Friedrich Nietzsche, The Gay Science.  Die fröhliche Wissenschaft.

First published in 1882.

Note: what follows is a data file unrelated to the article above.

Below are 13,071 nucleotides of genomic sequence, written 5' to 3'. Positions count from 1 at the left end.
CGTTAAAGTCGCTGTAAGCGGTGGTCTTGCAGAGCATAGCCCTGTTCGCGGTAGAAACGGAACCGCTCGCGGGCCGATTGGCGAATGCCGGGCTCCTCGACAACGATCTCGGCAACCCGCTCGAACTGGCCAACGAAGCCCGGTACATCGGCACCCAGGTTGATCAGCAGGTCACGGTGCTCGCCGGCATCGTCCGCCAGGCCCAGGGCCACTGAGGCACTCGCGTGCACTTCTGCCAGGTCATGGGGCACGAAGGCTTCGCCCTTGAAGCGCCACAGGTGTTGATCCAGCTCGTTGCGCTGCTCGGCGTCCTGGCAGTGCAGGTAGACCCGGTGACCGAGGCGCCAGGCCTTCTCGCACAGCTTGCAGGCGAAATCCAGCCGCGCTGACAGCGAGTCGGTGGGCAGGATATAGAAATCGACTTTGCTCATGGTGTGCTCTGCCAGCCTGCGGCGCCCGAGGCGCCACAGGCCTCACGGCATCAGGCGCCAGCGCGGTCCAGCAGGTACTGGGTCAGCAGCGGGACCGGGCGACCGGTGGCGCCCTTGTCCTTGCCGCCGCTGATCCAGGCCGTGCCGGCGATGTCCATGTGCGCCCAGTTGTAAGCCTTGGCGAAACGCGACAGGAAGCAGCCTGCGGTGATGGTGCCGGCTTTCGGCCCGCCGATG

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Personal Providence.  There is a certain climax in life, at which, notwithstanding all our freedom, and however much we may have denied all directing reason and goodness in the beautiful chaos of existence, we are once more in great danger of intellectual bondage, and have to face our hardest test.  For now the thought of a personal Providence first presents itself before us with its most persuasive force, and has the best of advocates, apparentness, in its favour, now when it is obvious that all and everything that happens to us always turns out for the best.  The life of every day and of every hour seems to be anxious for nothing else but always to prove this proposition anew; let it be what it will, bad or good weather, the loss of a friend, a sickness, a calumny, the non receipt of a letter, the spraining of one's foot, a glance into a shop window, a counter argument, the opening of a book, a dream, a deception: it shows itself immediately, or very soon afterwards, as something "not permitted to be absent," it is full of profound significance and utility precisely for us!  Is there a more dangerous temptation to rid ourselves of the belief in the Gods of Epicurus, those careless, unknown Gods, and believe in some anxious and mean Divinity, who knows personally every little hair on our heads, and feels no disgust in rendering the most wretched services?  Well I mean in spite of all this!  we want to leave the Gods alone (and the serviceable genii likewise), and wish to content ourselves with the assumption that our own practical and theoretical skilfulness in explaining and suitably arranging events has now reached its highest point.  We do not want either to think too highly of this dexterity of our wisdom, when the wonderful harmony which results from playing on our instrument sometimes surprises us too much: a harmony which sounds too well for us to dare to ascribe it to ourselves.  In fact, now and then there is one who plays with us beloved Chance: he leads our hand occasionally, and even the all wisest Providence could not devise any finer music than that of which our foolish hand is then capable.  
 

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